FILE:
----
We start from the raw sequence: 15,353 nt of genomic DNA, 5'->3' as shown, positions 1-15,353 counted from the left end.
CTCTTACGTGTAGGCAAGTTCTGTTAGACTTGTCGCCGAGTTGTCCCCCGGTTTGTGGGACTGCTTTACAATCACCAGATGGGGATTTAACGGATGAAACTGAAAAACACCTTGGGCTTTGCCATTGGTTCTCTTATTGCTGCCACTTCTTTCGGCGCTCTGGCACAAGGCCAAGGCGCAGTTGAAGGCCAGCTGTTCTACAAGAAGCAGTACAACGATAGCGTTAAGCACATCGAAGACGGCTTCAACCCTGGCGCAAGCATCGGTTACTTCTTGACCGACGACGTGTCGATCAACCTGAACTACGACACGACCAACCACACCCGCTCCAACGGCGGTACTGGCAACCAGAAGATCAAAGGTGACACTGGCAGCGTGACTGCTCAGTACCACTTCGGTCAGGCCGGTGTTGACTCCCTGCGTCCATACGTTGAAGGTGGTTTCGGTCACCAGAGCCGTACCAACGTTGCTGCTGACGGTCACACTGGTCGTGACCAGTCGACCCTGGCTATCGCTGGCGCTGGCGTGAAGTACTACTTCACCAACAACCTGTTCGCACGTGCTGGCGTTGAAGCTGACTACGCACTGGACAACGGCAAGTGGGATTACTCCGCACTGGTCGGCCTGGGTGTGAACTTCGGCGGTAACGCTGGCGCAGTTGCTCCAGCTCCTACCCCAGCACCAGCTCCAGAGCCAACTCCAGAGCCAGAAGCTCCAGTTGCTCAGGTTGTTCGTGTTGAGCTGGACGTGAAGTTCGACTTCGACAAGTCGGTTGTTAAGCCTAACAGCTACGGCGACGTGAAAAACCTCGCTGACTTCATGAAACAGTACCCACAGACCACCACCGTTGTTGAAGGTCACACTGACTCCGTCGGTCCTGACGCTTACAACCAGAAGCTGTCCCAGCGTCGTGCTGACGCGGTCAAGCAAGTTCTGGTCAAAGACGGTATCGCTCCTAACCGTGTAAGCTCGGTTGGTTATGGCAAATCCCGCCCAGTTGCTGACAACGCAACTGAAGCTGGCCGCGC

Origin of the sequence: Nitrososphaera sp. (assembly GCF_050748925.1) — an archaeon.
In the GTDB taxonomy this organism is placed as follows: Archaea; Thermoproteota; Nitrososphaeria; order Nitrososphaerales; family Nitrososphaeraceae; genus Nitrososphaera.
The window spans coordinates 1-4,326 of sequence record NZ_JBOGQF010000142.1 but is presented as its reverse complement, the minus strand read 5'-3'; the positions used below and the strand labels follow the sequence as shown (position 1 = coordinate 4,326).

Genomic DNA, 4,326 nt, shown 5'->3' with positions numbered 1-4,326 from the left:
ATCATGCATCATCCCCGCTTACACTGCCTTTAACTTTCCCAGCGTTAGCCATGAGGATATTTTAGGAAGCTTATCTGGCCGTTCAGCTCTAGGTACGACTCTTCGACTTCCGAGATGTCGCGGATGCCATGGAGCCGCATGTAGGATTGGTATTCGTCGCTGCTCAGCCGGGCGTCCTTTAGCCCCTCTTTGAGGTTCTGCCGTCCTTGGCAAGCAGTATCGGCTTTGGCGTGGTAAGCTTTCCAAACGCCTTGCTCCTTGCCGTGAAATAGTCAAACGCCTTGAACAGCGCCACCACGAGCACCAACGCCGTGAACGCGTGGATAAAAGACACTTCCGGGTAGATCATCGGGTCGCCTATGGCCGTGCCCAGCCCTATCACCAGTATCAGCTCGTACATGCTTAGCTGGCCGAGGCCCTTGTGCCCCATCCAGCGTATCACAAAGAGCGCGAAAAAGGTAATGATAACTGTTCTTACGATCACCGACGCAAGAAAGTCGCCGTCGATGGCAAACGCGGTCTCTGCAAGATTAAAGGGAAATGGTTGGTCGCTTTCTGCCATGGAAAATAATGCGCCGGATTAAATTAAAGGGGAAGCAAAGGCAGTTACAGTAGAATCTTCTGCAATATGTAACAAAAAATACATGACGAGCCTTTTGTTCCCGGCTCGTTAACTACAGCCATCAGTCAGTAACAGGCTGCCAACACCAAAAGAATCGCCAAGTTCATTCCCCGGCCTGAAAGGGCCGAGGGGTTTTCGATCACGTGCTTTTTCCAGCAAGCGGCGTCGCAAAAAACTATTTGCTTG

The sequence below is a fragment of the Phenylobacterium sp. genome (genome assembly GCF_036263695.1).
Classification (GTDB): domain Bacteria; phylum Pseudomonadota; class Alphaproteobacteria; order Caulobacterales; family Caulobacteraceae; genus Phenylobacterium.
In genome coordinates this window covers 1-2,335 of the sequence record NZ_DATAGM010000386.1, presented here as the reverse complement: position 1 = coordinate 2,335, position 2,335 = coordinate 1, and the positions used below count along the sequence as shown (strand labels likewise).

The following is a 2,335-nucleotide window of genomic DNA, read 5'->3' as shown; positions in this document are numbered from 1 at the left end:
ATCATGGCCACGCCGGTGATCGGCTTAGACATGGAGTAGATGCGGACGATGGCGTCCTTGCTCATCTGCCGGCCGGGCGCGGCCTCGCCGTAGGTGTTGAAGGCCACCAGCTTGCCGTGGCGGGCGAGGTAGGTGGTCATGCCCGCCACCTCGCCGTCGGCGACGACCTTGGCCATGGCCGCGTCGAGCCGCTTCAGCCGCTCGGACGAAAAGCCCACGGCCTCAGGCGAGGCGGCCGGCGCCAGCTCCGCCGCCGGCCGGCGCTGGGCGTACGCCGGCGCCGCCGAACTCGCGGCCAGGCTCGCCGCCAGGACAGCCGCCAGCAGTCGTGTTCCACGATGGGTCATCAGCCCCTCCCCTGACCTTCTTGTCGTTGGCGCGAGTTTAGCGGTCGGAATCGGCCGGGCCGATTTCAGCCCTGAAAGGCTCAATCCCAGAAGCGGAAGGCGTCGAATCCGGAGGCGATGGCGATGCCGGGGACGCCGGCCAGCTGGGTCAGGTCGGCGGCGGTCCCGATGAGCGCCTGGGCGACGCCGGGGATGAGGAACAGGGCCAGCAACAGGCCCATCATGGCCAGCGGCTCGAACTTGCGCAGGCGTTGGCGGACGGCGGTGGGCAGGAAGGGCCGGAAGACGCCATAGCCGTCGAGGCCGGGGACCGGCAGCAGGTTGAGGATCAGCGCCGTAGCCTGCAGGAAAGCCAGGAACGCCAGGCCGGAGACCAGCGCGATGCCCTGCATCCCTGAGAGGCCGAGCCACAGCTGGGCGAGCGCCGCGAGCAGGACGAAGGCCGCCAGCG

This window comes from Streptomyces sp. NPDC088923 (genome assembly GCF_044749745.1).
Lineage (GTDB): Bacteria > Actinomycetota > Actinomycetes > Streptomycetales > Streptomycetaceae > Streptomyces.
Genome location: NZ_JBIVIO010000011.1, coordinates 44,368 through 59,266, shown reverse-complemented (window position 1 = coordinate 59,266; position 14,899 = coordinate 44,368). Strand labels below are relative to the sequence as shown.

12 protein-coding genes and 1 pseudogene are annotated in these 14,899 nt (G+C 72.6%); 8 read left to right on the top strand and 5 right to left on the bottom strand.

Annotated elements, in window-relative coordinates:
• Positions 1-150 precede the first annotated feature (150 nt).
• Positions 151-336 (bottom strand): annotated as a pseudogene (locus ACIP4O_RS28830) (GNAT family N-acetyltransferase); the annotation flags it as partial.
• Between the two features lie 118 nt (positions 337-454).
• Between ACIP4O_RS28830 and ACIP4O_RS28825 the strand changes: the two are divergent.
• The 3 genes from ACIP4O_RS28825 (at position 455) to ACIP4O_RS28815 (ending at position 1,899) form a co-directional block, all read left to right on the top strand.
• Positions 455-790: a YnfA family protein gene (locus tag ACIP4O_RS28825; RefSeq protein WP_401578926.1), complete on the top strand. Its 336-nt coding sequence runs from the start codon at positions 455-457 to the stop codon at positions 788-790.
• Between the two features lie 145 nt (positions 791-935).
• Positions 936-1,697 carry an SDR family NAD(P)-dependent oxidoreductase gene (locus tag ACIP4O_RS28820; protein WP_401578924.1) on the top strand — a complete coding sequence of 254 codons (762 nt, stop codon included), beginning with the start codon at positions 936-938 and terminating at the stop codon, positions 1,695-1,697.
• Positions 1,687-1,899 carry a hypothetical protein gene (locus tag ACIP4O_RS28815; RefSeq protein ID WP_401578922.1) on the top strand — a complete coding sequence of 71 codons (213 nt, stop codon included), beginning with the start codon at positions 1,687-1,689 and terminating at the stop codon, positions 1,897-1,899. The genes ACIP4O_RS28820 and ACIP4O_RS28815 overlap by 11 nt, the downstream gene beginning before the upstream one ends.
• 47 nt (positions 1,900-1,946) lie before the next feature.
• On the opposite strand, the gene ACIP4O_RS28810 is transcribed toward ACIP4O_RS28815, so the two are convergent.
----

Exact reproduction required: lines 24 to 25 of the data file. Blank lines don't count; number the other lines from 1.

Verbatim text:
• Between the two features lie 145 nt (positions 791-935).
• Positions 936-1,697 carry an SDR family NAD(P)-dependent oxidoreductase gene (locus tag ACIP4O_RS28820; protein WP_401578924.1) on the top strand — a complete coding sequence of 254 codons (762 nt, stop codon included), beginning with the start codon at positions 936-938 and terminating at the stop codon, positions 1,695-1,697.